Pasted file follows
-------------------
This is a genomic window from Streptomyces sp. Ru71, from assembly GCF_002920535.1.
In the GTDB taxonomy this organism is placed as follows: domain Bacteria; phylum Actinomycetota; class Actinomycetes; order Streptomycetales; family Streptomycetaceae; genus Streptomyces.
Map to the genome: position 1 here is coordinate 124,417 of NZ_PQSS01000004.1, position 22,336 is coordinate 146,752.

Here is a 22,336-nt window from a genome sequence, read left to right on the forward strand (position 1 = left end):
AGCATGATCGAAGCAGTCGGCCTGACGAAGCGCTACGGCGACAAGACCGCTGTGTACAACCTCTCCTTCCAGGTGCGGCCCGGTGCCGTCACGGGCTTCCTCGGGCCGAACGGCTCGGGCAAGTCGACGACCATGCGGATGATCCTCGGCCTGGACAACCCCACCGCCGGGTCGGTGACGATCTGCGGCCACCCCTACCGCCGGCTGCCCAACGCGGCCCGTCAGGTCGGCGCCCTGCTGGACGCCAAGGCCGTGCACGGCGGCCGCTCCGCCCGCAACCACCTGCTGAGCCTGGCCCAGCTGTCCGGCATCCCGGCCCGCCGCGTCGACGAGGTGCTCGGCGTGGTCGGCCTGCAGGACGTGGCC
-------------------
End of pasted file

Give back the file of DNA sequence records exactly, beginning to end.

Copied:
This is a genomic window from Streptomyces sp. Ru71, from assembly GCF_002920535.1.
In the GTDB taxonomy this organism is placed as follows: domain Bacteria; phylum Actinomycetota; class Actinomycetes; order Streptomycetales; family Streptomycetaceae; genus Streptomyces.
Map to the genome: position 1 here is coordinate 124,417 of NZ_PQSS01000004.1, position 22,336 is coordinate 146,752.

Here is a 22,336-nt window from a genome sequence, read left to right on the forward strand (position 1 = left end):
AGCATGATCGAAGCAGTCGGCCTGACGAAGCGCTACGGCGACAAGACCGCTGTGTACAACCTCTCCTTCCAGGTGCGGCCCGGTGCCGTCACGGGCTTCCTCGGGCCGAACGGCTCGGGCAAGTCGACGACCATGCGGATGATCCTCGGCCTGGACAACCCCACCGCCGGGTCGGTGACGATCTGCGGCCACCCCTACCGCCGGCTGCCCAACGCGGCCCGTCAGGTCGGCGCCCTGCTGGACGCCAAGGCCGTGCACGGCGGCCGCTCCGCCCGCAACCACCTGCTGAGCCTGGCCCAGCTGTCCGGCATCCCGGCCCGCCGCGTCGACGAGGTGCTCGGCGTGGTCGGCCTGCAGGACGTGGCC